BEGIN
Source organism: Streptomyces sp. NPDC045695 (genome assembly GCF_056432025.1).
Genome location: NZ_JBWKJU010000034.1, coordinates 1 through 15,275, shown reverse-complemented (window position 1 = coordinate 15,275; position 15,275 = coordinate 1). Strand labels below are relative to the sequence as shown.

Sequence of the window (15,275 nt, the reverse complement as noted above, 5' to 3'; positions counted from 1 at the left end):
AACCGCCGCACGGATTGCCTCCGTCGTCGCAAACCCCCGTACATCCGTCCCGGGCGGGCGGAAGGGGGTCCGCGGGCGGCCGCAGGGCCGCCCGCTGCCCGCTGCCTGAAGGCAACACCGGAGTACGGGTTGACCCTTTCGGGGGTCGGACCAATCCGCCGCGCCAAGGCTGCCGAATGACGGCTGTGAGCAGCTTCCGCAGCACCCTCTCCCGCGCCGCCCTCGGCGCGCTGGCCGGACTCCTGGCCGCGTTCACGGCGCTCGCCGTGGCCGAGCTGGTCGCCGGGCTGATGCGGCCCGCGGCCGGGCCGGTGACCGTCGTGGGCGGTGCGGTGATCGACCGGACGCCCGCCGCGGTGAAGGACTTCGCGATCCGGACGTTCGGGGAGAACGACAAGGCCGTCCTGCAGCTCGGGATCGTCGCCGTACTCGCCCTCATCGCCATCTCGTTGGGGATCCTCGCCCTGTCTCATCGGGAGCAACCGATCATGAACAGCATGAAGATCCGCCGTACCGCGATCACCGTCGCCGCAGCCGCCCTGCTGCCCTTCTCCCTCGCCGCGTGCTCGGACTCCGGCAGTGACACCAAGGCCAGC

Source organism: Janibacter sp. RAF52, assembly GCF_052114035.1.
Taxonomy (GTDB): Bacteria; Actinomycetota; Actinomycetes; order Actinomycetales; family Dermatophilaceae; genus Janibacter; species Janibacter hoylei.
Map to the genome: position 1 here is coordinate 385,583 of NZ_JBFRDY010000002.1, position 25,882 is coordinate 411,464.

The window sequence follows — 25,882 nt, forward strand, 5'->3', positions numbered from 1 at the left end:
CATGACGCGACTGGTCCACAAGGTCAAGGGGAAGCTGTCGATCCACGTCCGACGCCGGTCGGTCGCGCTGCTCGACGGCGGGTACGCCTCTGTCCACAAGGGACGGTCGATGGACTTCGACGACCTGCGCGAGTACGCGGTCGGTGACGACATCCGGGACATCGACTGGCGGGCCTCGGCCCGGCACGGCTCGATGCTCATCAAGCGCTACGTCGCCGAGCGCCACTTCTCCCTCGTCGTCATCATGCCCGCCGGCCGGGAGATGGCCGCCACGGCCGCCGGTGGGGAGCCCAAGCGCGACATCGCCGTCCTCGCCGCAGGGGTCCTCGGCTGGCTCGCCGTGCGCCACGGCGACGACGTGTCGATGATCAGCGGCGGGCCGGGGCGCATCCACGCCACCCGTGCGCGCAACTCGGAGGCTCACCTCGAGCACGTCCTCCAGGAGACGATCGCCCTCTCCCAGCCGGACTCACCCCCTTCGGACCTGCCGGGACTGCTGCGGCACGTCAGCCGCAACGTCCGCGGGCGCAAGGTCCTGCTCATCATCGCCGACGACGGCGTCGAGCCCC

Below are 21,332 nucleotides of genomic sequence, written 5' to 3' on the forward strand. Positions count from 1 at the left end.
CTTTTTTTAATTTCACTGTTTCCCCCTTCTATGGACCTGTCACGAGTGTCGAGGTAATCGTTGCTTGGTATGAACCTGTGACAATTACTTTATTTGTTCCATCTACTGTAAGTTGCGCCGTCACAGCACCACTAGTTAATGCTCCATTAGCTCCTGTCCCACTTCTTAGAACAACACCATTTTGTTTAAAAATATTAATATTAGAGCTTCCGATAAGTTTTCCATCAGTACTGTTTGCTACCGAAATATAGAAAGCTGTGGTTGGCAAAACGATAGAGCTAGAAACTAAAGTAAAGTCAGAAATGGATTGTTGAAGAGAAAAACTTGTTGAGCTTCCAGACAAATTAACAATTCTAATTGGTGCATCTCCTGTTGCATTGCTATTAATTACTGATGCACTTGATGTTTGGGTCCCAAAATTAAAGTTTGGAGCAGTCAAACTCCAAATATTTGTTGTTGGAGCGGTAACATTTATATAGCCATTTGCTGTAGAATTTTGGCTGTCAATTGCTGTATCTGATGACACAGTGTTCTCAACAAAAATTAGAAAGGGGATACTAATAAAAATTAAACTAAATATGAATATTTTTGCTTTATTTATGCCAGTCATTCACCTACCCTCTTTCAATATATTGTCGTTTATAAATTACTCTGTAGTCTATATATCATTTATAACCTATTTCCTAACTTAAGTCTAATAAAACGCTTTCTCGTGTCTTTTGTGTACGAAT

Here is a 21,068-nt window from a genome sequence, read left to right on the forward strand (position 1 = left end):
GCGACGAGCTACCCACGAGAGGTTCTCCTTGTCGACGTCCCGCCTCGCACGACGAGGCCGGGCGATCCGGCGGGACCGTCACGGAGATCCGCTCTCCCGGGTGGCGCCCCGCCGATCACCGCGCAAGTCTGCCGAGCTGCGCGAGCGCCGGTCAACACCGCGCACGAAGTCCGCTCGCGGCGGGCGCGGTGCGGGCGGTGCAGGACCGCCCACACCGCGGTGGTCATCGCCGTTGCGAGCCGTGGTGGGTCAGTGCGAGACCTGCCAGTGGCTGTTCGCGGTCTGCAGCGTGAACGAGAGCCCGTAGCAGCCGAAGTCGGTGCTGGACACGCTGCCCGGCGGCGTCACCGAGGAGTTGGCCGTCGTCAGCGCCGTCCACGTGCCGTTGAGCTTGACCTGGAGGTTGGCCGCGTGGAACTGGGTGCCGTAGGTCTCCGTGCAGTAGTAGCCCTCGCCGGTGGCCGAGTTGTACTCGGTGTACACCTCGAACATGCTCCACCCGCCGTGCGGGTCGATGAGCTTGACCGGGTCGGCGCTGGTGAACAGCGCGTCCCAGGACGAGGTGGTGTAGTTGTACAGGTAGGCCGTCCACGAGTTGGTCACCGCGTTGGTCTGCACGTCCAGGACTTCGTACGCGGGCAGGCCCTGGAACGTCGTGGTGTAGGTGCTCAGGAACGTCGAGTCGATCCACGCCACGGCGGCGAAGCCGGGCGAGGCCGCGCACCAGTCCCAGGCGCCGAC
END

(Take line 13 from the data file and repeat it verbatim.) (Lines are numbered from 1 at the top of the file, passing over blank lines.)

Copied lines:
GCGACGAGCTACCCACGAGAGGTTCTCCTTGTCGACGTCCCGCCTCGCACGACGAGGCCGGGCGATCCGGCGGGACCGTCACGGAGATCCGCTCTCCCGGGTGGCGCCCCGCCGATCACCGCGCAAGTCTGCCGAGCTGCGCGAGCGCCGGTCAACACCGCGCACGAAGTCCGCTCGCGGCGGGCGCGGTGCGGGCGGTGCAGGACCGCCCACACCGCGGTGGTCATCGCCGTTGCGAGCCGTGGTGGGTCAGTGCGAGACCTGCCAGTGGCTGTTCGCGGTCTGCAGCGTGAACGAGAGCCCGTAGCAGCCGAAGTCGGTGCTGGACACGCTGCCCGGCGGCGTCACCGAGGAGTTGGCCGTCGTCAGCGCCGTCCACGTGCCGTTGAGCTTGACCTGGAGGTTGGCCGCGTGGAACTGGGTGCCGTAGGTCTCCGTGCAGTAGTAGCCCTCGCCGGTGGCCGAGTTGTACTCGGTGTACACCTCGAACATGCTCCACCCGCCGTGCGGGTCGATGAGCTTGACCGGGTCGGCGCTGGTGAACAGCGCGTCCCAGGACGAGGTGGTGTAGTTGTACAGGTAGGCCGTCCACGAGTTGGTCACCGCGTTGGTCTGCACGTCCAGGACTTCGTACGCGGGCAGGCCCTGGAACGTCGTGGTGTAGGTGCTCAGGAACGTCGAGTCGATCCACGCCACGGCGGCGAAGCCGGGCGAGGCCGCGCACCAGTCCCAGGCGCCGAC